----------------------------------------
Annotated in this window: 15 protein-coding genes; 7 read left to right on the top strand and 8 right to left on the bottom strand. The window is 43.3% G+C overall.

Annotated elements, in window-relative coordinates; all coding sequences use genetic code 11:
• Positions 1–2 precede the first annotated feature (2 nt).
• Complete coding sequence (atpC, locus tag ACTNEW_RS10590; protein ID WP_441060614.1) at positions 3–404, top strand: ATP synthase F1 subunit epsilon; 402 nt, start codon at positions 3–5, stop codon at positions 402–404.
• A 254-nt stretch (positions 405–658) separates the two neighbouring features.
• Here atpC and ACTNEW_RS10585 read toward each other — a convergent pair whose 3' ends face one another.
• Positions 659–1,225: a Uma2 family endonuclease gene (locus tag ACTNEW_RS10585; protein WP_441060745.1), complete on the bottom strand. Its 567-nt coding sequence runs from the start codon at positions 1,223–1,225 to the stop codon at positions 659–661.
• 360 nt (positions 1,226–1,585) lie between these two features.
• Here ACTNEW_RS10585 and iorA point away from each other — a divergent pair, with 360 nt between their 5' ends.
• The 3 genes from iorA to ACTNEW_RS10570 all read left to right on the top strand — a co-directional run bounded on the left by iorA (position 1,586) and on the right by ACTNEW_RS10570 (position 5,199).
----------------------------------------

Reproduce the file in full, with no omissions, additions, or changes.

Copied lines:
Annotated in this window: 15 protein-coding genes; 7 read left to right on the top strand and 8 right to left on the bottom strand. The window is 43.3% G+C overall.

Annotated elements, in window-relative coordinates; all coding sequences use genetic code 11:
• Positions 1–2 precede the first annotated feature (2 nt).
• Complete coding sequence (atpC, locus tag ACTNEW_RS10590; protein ID WP_441060614.1) at positions 3–404, top strand: ATP synthase F1 subunit epsilon; 402 nt, start codon at positions 3–5, stop codon at positions 402–404.
• A 254-nt stretch (positions 405–658) separates the two neighbouring features.
• Here atpC and ACTNEW_RS10585 read toward each other — a convergent pair whose 3' ends face one another.
• Positions 659–1,225: a Uma2 family endonuclease gene (locus tag ACTNEW_RS10585; protein WP_441060745.1), complete on the bottom strand. Its 567-nt coding sequence runs from the start codon at positions 1,223–1,225 to the stop codon at positions 659–661.
• 360 nt (positions 1,226–1,585) lie between these two features.
• Here ACTNEW_RS10585 and iorA point away from each other — a divergent pair, with 360 nt between their 5' ends.
• The 3 genes from iorA to ACTNEW_RS10570 all read left to right on the top strand — a co-directional run bounded on the left by iorA (position 1,586) and on the right by ACTNEW_RS10570 (position 5,199).